Explore Charlecote's gardens this summer
Take a stroll along Charlecote’s herbaceous borders in summer and discover something new in flower every week.
From the colourful formal parterre to the shady tranquillity of the woodland garden, you’ll find old favourites and unusual rarities, colourful annuals and perennials to delight you.
We're doing our best to keep the gardens watered through the current heatwave but lots of flowers are going over very quickly in the heat. However we're really noticing that deep-rooted plants like acanthus and echinacea are coping very well, as are the grey-leaved plants like lavender, caryopteris and nepeta.
The grass will soon recover as soon as we get some rain - there's no need to waste resources watering the lawns.
Mary Elizabeth Lucy loved these gardens so dearly in Victorian times that she’d often be at work in the borders by 6am.
Today you’ll find our gardeners – staff and volunteers – at work every day, whatever the weather. They’ll tell you more if you want to chat, or just take a seat and enjoy the results of all their hard work.
In early summer the alliums are a striking feature along the long border and croquet lawn borders – the starry purple ones are Allium christophii and the white balls that our visitors love are Allium ‘Emma’ and 'Mount Everest'. Like many of our plants, we leave the seed heads on when flowering has finished as they add structure to the borders and provide seeds for birds to eat.
Look for the mulberry trees by the entrance to the woodland garden - you're welcome to try the fruit when it's black like a blackberry but be careful! The fruits are very soft so make sure they don't stain your clothes - they wouldn't transport well which is why they are rarely grown commercially.
Mary Elizabeth’s presence still influences the gardens. Her formal riverside parterre was carefully reinstated twenty years ago and twice a year our gardener and his volunteers skilfully co-ordinate a new design and organise the back-breaking planting of thousands of bedding plants.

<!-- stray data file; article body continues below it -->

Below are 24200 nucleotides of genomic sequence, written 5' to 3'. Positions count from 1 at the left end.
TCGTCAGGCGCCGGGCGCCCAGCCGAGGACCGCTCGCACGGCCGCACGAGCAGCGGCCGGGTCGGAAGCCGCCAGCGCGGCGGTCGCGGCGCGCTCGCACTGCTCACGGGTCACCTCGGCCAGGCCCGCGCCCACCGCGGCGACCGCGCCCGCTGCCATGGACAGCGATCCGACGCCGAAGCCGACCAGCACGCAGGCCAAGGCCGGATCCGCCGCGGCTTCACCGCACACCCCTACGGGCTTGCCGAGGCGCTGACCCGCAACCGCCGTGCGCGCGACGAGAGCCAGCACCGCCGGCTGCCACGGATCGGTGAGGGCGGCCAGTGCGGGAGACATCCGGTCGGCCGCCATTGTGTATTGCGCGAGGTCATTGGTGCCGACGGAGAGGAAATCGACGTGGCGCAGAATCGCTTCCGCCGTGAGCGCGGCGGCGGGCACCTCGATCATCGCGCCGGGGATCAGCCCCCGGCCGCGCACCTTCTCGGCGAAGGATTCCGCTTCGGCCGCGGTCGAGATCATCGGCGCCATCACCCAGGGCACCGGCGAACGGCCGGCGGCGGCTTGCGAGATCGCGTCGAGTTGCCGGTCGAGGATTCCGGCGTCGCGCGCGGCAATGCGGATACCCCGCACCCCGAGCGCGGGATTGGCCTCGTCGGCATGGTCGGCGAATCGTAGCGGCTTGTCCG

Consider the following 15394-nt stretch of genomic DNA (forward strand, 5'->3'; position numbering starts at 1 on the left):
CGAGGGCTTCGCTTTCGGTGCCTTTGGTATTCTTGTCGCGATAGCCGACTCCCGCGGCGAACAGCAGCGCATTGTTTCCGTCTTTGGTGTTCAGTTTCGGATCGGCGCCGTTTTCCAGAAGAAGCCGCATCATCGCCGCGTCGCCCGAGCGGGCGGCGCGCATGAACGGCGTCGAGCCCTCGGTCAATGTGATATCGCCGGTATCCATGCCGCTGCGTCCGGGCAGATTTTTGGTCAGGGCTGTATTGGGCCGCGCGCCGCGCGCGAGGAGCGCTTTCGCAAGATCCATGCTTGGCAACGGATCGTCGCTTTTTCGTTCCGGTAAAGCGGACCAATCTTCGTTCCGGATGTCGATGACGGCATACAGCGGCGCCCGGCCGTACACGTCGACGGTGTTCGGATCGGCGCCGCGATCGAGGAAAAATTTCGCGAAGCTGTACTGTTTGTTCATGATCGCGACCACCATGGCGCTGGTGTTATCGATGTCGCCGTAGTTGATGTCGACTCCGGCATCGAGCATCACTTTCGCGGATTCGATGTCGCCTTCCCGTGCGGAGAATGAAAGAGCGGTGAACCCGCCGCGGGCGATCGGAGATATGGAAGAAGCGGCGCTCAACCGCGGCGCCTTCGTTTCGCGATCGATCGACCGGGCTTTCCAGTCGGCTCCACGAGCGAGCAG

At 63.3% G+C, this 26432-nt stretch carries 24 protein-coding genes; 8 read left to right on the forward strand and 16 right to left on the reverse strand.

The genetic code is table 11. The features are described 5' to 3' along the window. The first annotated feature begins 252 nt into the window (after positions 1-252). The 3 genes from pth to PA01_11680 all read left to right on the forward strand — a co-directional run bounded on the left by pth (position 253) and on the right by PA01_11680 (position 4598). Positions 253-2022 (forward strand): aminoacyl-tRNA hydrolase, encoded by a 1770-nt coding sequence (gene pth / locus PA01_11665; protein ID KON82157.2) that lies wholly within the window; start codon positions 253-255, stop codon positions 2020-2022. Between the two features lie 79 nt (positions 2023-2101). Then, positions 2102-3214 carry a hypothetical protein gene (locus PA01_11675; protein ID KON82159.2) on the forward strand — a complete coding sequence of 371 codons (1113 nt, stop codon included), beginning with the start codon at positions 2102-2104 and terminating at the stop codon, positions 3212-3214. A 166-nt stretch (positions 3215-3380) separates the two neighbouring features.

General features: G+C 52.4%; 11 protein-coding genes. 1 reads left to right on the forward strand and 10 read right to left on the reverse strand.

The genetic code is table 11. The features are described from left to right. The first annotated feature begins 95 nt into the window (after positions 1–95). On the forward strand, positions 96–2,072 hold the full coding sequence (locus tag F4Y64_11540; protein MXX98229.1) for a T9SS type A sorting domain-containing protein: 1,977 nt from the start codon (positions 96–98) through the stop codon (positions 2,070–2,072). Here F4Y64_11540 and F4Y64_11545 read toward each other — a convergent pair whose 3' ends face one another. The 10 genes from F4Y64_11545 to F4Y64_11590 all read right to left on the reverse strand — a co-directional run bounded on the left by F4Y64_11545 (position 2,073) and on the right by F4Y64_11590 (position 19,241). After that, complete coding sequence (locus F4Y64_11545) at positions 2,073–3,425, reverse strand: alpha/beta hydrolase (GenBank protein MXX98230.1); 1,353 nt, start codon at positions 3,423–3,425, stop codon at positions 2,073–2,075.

It's worth looking at the beds around the edges of the parterre before you're distracted by the vivid bedding plants - variegated acanthus foliage blends beautifully with astrantia flowers, blue ceratostigma and the pretty foliage of the actinidia climbing up the back wall is easily missed.
Now known as the woodland garden, Mary Elizabeth’s Wilderness flourishes beyond the long border. Her Victorian visitors – like our visitors today - would have been entranced by rare and unusual shade-loving plants and ferns in this tranquil haven.
The Victorian craze for ferns was called "pteridomania" and it's worth taking time to discover the different species of our fern collection and their varied forms.
" Went on a stroll around the green and wilderness, my dear birds were rejoicing... and were joined by the thrushes and blackbirds..."
Our Orangery tea-room alongside the Cedar Lawn once housed fashionable Victorian ornamental exotics, and the little thatched summerhouse next to the Orangery was restored thanks to the proceeds of raffle tickets bought by our kind visitors in previous years.
Its interior is still too fragile for us to allow entry to visitors, so we usually keep it closed but you can discover more with our article here.
You can see how the Lucy family influence still prevails in the gardens today with the topiary in Green Court. The present baronet, Sir Edmund Fairfax-Lucy created the formal design based on 3-dimensional mathematical relationships between the house, the gatehouse and this lawned forecourt.
Bugs, bees and butterflies abound in the gardens. We have a team of volunteers who count and monitor the butterflies throughout the summer. And don’t forget to look out for our friendly robins, happy to hop about close to visitors’ feet.